History of Tambourine & Surrounds – Part 2


1854 to 1870


James Henderson came to ‘Tabragalba’ in 1854 taking up a partnership with Dugald Graham. Graham later sold his share to James Henderson and went up to the Central Burnett District.
On 6 June 1859, Queen Victoria signed the Letters Patent, authorising Queensland’s separation from NSW confirming its status as an independent colony (known as Qld Day). Land Laws pertaining to settlement were passed including the ‘Alien Of Crowns Land’ Act resuming about half of the Squatters Runs in terms of Depasturing Licences.
In the early 1860’s Duckett White took up Beau Desert. In 1862 Hugh Mahoney and his son Thomas followed the ‘Caningera Creek’ down to what is now known as Irvings-Ford. They started to fell the cedar and began logging in the adjacent pockets and at Lawyer Cane Flat. An interesting article in the Trove Newspaper states “the red cedar men worked in the valley for about two years, chopping and dropping all of the fallen timber that lay across the creek, so that there should be a clear run when the floods came. In 1869 a very big flood In the creek brought the logs down in hundreds, forming the biggest timber jam ever seen in the creek. Logs in hundreds were hauled out on the Tabragalba side, and covered a little flat on what is now C. Reiser’s property.”
In about 1862, William Steele built a home called ‘Albert Park’ on the northern bank of the Albert River where he grew cotton and sugar cane for a while. (It is noted that Tamborine Creek was renamed ‘Steele Creek’, a small falls in the river is called ‘Steele Falls’ and a road leading past the cemetery was called ‘Steele Road’.)
The first vessel to be financed by the Irish Immigration Committee, the ‘Erin-Go-Brach’ arrived in Brisbane in 1862, carrying Anthony Flanagan (who moved to a property in Tambourine known as ‘Flanagan’s Corner’ on the road to the mountain), James Ryan and family, Patrick Cusack and family, Simon Corcoran, and William Rafter. As well in 1862, Patrick Eagan arrived aboard ‘The City Of Brisbane’ and William Walsh arrived on the ‘Prince Consort’ which underwent mutiny.
Thomas Plunkett along with Michael Yore arrived in Queensland aboard the ‘Fiery Star’ in 1863. They formed a long friendship and moved to Dairy Creek. Initially, although, they both went to the Gympie gold fields to try their hand and it was here that they met William Walsh.
The ‘Tamboureen’ property was sold in 1864 to Captain Charles Williams, (who may have become a ‘timber-getter’ at Cedar Creek according to a Logan River Historical document). At that time communication between Tambourine and Mundoolan was by a bridle track, where on the Tambourine side, the track was narrow and deep, and it was known that the “un-wary rider would be fortunate if he escaped a drenching in the water at that point of the Albert River”. Recorded on the same historical document from the Scenic Rim Library (but not found on historical Squatters Runs), around 1865, William Tooth, (with family ties to Sydney Kent Brewery), apparently purchased a portion of the Tambourine Station. After settling in Logan Reserve for several years, James Ryan with his wife, four daughters and three sons settled on the south bank of Albert River in Tambourine in 1865.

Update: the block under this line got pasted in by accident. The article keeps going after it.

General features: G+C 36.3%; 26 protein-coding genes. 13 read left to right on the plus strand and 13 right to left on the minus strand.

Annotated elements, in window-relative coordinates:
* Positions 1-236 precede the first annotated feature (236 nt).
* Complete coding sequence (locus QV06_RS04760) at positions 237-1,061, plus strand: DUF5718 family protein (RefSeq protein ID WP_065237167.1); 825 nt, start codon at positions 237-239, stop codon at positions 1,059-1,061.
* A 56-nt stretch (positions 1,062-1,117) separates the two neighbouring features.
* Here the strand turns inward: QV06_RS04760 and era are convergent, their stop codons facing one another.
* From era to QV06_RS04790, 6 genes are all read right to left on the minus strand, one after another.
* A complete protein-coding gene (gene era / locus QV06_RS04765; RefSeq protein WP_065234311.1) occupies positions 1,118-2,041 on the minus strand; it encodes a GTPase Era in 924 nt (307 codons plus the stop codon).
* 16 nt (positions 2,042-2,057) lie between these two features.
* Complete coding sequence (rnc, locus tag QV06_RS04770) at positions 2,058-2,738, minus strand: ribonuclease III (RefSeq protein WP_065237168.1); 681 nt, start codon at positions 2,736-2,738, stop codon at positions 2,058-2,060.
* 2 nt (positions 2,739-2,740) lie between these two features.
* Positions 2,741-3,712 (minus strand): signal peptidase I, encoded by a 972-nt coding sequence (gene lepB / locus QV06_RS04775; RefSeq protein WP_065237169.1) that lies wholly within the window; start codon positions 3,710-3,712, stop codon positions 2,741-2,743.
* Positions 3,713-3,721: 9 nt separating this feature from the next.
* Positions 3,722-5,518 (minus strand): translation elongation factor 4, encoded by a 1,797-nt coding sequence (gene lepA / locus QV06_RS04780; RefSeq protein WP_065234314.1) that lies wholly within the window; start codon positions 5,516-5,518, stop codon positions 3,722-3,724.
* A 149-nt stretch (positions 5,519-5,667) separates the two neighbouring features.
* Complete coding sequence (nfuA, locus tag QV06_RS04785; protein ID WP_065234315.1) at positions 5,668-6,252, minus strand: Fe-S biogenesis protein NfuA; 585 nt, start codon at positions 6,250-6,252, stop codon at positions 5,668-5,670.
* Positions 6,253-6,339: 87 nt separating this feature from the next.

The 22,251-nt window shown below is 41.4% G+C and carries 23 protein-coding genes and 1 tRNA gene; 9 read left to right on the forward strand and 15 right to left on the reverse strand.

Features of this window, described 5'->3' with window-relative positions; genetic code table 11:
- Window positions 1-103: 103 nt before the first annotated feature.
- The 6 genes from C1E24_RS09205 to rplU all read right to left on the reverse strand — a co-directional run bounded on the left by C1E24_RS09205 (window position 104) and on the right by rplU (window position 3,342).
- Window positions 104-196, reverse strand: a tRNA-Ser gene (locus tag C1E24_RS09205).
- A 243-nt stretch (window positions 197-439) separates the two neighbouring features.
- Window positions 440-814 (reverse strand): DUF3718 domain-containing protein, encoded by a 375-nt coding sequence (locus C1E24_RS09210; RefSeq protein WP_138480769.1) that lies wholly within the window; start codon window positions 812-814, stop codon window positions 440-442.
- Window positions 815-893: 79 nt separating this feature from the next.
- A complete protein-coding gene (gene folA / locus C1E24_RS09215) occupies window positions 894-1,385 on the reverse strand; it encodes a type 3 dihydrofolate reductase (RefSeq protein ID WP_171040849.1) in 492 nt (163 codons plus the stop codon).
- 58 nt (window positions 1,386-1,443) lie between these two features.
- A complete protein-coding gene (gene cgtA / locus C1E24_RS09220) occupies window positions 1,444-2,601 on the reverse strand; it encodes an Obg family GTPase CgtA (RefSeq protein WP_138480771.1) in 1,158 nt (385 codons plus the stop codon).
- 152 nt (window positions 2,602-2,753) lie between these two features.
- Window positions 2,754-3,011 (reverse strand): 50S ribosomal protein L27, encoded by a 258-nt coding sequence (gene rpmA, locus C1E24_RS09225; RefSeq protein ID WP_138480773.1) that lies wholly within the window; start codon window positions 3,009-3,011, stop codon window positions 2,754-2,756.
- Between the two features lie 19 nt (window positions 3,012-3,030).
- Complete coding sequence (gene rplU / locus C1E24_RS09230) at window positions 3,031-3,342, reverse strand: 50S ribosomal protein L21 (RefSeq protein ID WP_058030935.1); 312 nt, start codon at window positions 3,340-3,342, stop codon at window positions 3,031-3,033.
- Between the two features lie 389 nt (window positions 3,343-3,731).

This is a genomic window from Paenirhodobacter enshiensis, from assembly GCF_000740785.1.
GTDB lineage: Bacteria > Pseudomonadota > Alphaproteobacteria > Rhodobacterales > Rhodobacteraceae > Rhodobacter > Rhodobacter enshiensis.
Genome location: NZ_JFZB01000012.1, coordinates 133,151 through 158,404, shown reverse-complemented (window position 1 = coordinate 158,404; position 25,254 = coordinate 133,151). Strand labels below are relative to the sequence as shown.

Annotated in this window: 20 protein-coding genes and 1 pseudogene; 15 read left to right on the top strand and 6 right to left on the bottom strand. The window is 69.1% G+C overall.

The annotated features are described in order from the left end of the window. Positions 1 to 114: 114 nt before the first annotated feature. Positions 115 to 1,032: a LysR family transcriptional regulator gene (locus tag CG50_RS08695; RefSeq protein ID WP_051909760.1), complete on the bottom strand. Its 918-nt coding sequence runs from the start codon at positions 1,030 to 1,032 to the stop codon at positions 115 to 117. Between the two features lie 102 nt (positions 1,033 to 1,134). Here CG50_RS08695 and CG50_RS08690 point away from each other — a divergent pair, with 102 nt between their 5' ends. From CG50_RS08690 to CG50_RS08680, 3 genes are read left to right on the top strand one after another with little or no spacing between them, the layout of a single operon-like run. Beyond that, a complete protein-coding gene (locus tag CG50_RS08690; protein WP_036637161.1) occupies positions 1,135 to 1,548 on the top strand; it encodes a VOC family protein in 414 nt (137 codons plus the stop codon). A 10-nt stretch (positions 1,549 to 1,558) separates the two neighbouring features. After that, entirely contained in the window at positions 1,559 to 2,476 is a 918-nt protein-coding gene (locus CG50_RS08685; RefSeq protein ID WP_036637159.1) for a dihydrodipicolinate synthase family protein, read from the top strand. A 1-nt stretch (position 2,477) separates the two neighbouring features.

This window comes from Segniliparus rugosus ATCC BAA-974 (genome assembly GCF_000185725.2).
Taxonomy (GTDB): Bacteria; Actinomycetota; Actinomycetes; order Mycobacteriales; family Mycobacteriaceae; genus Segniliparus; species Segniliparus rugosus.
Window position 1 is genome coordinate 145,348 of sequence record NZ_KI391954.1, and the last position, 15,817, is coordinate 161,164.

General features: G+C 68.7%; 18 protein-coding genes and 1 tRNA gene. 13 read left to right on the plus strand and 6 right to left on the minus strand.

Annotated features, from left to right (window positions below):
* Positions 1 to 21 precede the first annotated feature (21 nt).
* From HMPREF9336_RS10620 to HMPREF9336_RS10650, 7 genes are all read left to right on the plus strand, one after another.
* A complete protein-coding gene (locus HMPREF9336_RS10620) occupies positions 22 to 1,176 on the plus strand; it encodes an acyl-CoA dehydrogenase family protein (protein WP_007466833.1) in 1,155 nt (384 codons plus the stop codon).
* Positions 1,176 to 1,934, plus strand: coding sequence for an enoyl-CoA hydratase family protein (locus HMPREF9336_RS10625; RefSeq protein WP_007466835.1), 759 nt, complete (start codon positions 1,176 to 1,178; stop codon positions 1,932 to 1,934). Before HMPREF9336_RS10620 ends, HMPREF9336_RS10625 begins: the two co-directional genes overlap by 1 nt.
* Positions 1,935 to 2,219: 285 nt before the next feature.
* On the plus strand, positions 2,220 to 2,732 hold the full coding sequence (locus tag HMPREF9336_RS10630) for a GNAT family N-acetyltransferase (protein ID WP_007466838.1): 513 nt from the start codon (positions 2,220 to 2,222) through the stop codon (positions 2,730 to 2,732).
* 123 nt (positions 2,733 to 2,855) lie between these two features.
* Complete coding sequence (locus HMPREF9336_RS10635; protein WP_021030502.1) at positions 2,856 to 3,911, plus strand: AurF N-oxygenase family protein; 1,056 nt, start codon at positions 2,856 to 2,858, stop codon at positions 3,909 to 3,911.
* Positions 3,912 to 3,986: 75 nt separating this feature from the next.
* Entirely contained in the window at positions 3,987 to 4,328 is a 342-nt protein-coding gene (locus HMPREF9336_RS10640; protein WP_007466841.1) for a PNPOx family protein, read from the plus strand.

After leaving Tabragalba around 1867, James Henderson built a home on the northern bank of Albert River named ‘Kinghorn’. In 1869, William Walsh procured 100 acres near Albert River at Tambourine which became known as Munster Vale. He devoted his landholding to grazing, dairying and cultivation, and was the first in the district to use a plough. After his wife Catherine Ryan died in 1876, he married Margaret Yore and had 8 children. Catherine Ryan’s sister, Ann, married Michael Yore, and her second sister, Maria Ryan, married Thomas Plunkett and her youngest sister maaied CB Beetham of Beaudesert. William was a member on the Tabragalba Divisional Board (part of which later became the Beaudesert Divisional Board) and the first Chairman of the Tamborine Divisional Board in 1890, prominent in the Shire Council from 1903.
In the same period of time from 1869, Thomas Plunkett selected land on the north bank of the Albert River at the Yarrabilba site stretching to the current northern boundary south to the Albert River. He built a residence called ‘Villa Maria’ on other side of Clutha Creek for his eight children named in honour of his wife Mary. Michael Yore secured property on the south bank of the Albert River. (The original property was known as ‘Argyle’ according to the electoral rolls of the late 1860s but origins unclear as not found anywhere else.)
Tambourine Station once more changed ownership, passing into the hands of the Joseph Henry Delpratt in 1870. A gentleman of French nationality, he hailed from the Isle of Jersey and arrived in Queensland in 1860. JH Delpratt obtained experience as a jackaroo on Beaudesert Station for five years, before returning to England where he obtained and resigned a commission with the West India regiment. He later returned to Queensland and purchased Tambourine Station. He began breeding high quality heavy draught horses, and purebred Shorthorn cattle, making his first purchase of female cattle from the Cressbrook herd.